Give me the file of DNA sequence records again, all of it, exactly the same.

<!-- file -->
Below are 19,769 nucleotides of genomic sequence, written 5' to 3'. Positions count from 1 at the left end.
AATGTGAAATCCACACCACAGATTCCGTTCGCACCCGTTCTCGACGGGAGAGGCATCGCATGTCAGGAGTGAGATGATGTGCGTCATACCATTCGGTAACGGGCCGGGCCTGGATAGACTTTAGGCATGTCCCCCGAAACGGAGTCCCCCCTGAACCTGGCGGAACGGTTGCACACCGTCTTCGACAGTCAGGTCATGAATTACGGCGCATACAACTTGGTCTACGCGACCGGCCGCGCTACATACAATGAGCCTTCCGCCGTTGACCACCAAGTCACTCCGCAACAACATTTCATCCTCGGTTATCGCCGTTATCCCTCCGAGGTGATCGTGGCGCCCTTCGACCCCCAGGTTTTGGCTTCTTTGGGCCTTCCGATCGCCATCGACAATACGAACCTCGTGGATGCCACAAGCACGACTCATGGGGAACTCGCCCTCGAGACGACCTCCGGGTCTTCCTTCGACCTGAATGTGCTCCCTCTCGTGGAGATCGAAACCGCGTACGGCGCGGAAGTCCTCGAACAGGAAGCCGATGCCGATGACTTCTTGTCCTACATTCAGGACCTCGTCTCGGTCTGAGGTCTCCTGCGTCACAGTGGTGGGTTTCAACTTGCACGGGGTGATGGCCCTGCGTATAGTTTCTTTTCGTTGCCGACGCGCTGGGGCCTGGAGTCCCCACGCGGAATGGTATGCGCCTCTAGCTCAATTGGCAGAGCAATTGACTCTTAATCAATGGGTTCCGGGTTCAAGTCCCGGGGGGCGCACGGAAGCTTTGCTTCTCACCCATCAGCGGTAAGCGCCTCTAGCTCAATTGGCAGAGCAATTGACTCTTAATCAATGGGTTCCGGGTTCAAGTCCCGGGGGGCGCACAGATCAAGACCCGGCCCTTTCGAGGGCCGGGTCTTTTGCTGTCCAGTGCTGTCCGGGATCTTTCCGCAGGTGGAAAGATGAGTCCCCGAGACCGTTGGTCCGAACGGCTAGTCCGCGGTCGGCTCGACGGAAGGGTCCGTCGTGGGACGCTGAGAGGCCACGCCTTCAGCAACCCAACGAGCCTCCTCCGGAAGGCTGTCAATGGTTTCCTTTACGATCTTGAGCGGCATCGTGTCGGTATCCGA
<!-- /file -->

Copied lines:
Below are 19,769 nucleotides of genomic sequence, written 5' to 3'. Positions count from 1 at the left end.
AATGTGAAATCCACACCACAGATTCCGTTCGCACCCGTTCTCGACGGGAGAGGCATCGCATGTCAGGAGTGAGATGATGTGCGTCATACCATTCGGTAACGGGCCGGGCCTGGATAGACTTTAGGCATGTCCCCCGAAACGGAGTCCCCCCTGAACCTGGCGGAACGGTTGCACACCGTCTTCGACAGTCAGGTCATGAATTACGGCGCATACAACTTGGTCTACGCGACCGGCCGCGCTACATACAATGAGCCTTCCGCCGTTGACCACCAAGTCACTCCGCAACAACATTTCATCCTCGGTTATCGCCGTTATCCCTCCGAGGTGATCGTGGCGCCCTTCGACCCCCAGGTTTTGGCTTCTTTGGGCCTTCCGATCGCCATCGACAATACGAACCTCGTGGATGCCACAAGCACGACTCATGGGGAACTCGCCCTCGAGACGACCTCCGGGTCTTCCTTCGACCTGAATGTGCTCCCTCTCGTGGAGATCGAAACCGCGTACGGCGCGGAAGTCCTCGAACAGGAAGCCGATGCCGATGACTTCTTGTCCTACATTCAGGACCTCGTCTCGGTCTGAGGTCTCCTGCGTCACAGTGGTGGGTTTCAACTTGCACGGGGTGATGGCCCTGCGTATAGTTTCTTTTCGTTGCCGACGCGCTGGGGCCTGGAGTCCCCACGCGGAATGGTATGCGCCTCTAGCTCAATTGGCAGAGCAATTGACTCTTAATCAATGGGTTCCGGGTTCAAGTCCCGGGGGGCGCACGGAAGCTTTGCTTCTCACCCATCAGCGGTAAGCGCCTCTAGCTCAATTGGCAGAGCAATTGACTCTTAATCAATGGGTTCCGGGTTCAAGTCCCGGGGGGCGCACAGATCAAGACCCGGCCCTTTCGAGGGCCGGGTCTTTTGCTGTCCAGTGCTGTCCGGGATCTTTCCGCAGGTGGAAAGATGAGTCCCCGAGACCGTTGGTCCGAACGGCTAGTCCGCGGTCGGCTCGACGGAAGGGTCCGTCGTGGGACGCTGAGAGGCCACGCCTTCAGCAACCCAACGAGCCTCCTCCGGAAGGCTGTCAATGGTTTCCTTTACGATCTTGAGCGGCATCGTGTCGGTATCCGA